A NORTH Yorkshire council has issued a strong objection to plans to build a £1.4bn waste incinerator in its district, in a shock setback for the controversial scheme.
Members of Harrogate Borough Council’s planning committee, who are being consulted about the application at Allerton Park, near Knaresborough, before it goes before North Yorkshire County Council later this year, yesterday moved to dismiss officers’ recommendations that no concerns should be raised and instead voted to object strongly to the scheme.
The committee, which met following a protest over the plans at Harrogate Council’s headquarters, cited the scale of the proposals, concerns over highway issues, adverse impact on the countryside, concern over toxic fumes and inadequate information in the planning application as factors behind its surprise move.
In a second blow to firm AmeyCespa, which is set to sign the 25-year waste contract with North Yorkshire County Council and York Council, the Highways Agency has announced it has asked for any decision on the application to be put on hold for six months for the developer to provide information about planned measures to minimise the impact of site traffic on the nearby A1(M) and in particular manage HGV journeys to and from the site.
In a statement yesterday, Conservative MP for Harrogate and Knaresborough, Andrew Jones said: “I have long opposed the building of an incinerator at Allerton Park. News that the formal decision on the application by North Yorkshire County Council is potentially to be delayed will be welcomed by many people and demonstrates that the proposal is far from straightforward.
“The development is planned for a site close to the busy road network and there will inevitably be an increase in the number of vehicles – particularly heavy goods vehicles – in the area. This concerns many local residents and clearly concerns the Highways Agency too.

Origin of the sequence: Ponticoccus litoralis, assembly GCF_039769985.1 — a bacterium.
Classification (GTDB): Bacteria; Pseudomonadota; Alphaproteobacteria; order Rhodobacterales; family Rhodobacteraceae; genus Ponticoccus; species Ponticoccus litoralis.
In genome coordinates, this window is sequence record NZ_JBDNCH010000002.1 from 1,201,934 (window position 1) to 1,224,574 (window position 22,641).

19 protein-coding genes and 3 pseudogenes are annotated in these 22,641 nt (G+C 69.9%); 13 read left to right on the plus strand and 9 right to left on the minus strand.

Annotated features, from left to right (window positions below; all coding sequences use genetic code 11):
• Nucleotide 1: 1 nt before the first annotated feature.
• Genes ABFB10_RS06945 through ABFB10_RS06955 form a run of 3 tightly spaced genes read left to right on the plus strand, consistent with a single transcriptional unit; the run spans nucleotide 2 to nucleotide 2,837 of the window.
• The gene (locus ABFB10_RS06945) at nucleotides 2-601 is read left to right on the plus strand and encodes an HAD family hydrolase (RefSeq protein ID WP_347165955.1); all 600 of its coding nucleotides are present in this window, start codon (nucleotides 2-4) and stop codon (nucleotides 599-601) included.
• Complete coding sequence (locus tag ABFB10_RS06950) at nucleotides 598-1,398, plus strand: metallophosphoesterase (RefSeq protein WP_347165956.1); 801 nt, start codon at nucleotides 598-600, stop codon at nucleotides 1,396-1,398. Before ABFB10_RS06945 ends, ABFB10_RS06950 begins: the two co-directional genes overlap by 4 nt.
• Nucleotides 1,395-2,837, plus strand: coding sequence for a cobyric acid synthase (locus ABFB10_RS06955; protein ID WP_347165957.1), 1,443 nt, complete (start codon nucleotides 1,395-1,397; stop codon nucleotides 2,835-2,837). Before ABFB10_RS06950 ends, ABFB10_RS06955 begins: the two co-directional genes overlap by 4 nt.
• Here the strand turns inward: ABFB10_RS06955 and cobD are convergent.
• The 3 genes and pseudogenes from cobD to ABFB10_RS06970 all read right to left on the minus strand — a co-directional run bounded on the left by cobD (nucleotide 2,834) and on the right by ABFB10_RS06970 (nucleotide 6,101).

“With other major developments planned close by, many believe that the strain on the roads will be too much and that fact alone should force a re-think on these unnecessary proposals.”
More than 10,000 people have now signed a petition protesting against at the scheme, with many calling on Communities Secretary Eric Pickles to step in.
The North Yorkshire Waste Action Group (NYWAG) and representatives of numerous parish councils in the area surrounding the proposed incinerator who staged yesterday’s protest, are hailing Harrogate Borough Council’s decision as a major boost.
Brian Cooper, an adviser to Marton cum Grafton Parish Council, said: “This is a very important step forward in our campaign. It means that the borough where the incinerator is proposed to be located now opposes it. We do hope that the county council starts to take notice of this.”
Bill Jarvis, AmeyCespa project director, said: “We will continue to work with the Waste Planning Authority and consultees, such as Harrogate Borough Council, to address key concerns to enable the delivery of a state-of-the-art waste management facility that will meet the needs of the communities of North Yorkshire and the City of York.
“We’ve been in positive dialogue with the Highways Agency as a statutory consultee for some time. This is a complex application. Therefore, we would always anticipate that such an important consultee such as the Highways Agency would be afforded more time to review and assess the document thoroughly. Our discussions are very much on track and we believe we can conclude them in the very near future.”